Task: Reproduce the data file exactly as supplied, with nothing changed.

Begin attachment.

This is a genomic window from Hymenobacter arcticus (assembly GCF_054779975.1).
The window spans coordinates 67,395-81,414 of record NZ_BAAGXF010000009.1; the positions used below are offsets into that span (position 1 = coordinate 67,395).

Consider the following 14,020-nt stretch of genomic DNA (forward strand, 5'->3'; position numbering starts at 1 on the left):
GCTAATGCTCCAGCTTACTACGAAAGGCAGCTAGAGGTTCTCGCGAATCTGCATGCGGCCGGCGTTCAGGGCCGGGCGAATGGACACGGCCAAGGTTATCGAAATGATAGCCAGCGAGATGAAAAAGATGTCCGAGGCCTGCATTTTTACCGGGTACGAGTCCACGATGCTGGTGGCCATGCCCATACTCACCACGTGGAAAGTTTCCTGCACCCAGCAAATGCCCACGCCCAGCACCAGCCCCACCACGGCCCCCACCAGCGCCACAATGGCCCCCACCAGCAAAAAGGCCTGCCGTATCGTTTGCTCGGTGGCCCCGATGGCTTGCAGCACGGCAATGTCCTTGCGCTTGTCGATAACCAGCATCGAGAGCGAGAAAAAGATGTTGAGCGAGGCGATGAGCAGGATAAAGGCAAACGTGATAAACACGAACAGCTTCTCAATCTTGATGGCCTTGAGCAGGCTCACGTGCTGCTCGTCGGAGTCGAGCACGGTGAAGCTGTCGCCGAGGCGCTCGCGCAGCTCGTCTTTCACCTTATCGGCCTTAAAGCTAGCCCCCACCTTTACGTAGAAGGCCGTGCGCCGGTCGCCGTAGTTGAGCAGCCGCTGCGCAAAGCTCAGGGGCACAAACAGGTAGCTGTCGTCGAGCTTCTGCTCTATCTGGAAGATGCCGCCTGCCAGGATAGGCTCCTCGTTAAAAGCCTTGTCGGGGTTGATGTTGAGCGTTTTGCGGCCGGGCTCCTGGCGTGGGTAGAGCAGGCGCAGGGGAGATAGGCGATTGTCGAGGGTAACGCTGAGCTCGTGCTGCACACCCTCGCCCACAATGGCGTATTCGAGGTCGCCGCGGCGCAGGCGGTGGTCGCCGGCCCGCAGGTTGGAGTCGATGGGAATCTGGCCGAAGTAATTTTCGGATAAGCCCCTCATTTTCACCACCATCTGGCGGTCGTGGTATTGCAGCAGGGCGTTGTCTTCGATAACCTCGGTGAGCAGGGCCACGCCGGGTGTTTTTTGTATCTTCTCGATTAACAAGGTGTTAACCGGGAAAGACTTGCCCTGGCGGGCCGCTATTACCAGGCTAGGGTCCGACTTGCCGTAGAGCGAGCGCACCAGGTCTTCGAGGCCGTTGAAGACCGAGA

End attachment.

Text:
This is a genomic window from Hymenobacter arcticus (assembly GCF_054779975.1).
The window spans coordinates 67,395-81,414 of record NZ_BAAGXF010000009.1; the positions used below are offsets into that span (position 1 = coordinate 67,395).

Consider the following 14,020-nt stretch of genomic DNA (forward strand, 5'->3'; position numbering starts at 1 on the left):
GCTAATGCTCCAGCTTACTACGAAAGGCAGCTAGAGGTTCTCGCGAATCTGCATGCGGCCGGCGTTCAGGGCCGGGCGAATGGACACGGCCAAGGTTATCGAAATGATAGCCAGCGAGATGAAAAAGATGTCCGAGGCCTGCATTTTTACCGGGTACGAGTCCACGATGCTGGTGGCCATGCCCATACTCACCACGTGGAAAGTTTCCTGCACCCAGCAAATGCCCACGCCCAGCACCAGCCCCACCACGGCCCCCACCAGCGCCACAATGGCCCCCACCAGCAAAAAGGCCTGCCGTATCGTTTGCTCGGTGGCCCCGATGGCTTGCAGCACGGCAATGTCCTTGCGCTTGTCGATAACCAGCATCGAGAGCGAGAAAAAGATGTTGAGCGAGGCGATGAGCAGGATAAAGGCAAACGTGATAAACACGAACAGCTTCTCAATCTTGATGGCCTTGAGCAGGCTCACGTGCTGCTCGTCGGAGTCGAGCACGGTGAAGCTGTCGCCGAGGCGCTCGCGCAGCTCGTCTTTCACCTTATCGGCCTTAAAGCTAGCCCCCACCTTTACGTAGAAGGCCGTGCGCCGGTCGCCGTAGTTGAGCAGCCGCTGCGCAAAGCTCAGGGGCACAAACAGGTAGCTGTCGTCGAGCTTCTGCTCTATCTGGAAGATGCCGCCTGCCAGGATAGGCTCCTCGTTAAAAGCCTTGTCGGGGTTGATGTTGAGCGTTTTGCGGCCGGGCTCCTGGCGTGGGTAGAGCAGGCGCAGGGGAGATAGGCGATTGTCGAGGGTAACGCTGAGCTCGTGCTGCACACCCTCGCCCACAATGGCGTATTCGAGGTCGCCGCGGCGCAGGCGGTGGTCGCCGGCCCGCAGGTTGGAGTCGATGGGAATCTGGCCGAAGTAATTTTCGGATAAGCCCCTCATTTTCACCACCATCTGGCGGTCGTGGTATTGCAGCAGGGCGTTGTCTTCGATAACCTCGGTGAGCAGGGCCACGCCGGGTGTTTTTTGTATCTTCTCGATTAACAAGGTGTTAACCGGGAAAGACTTGCCCTGGCGGGCCGCTATTACCAGGCTAGGGTCCGACTTGCCGTAGAGCGAGCGCACCAGGTCTTCGAGGCCGTTGAAGACCGAGA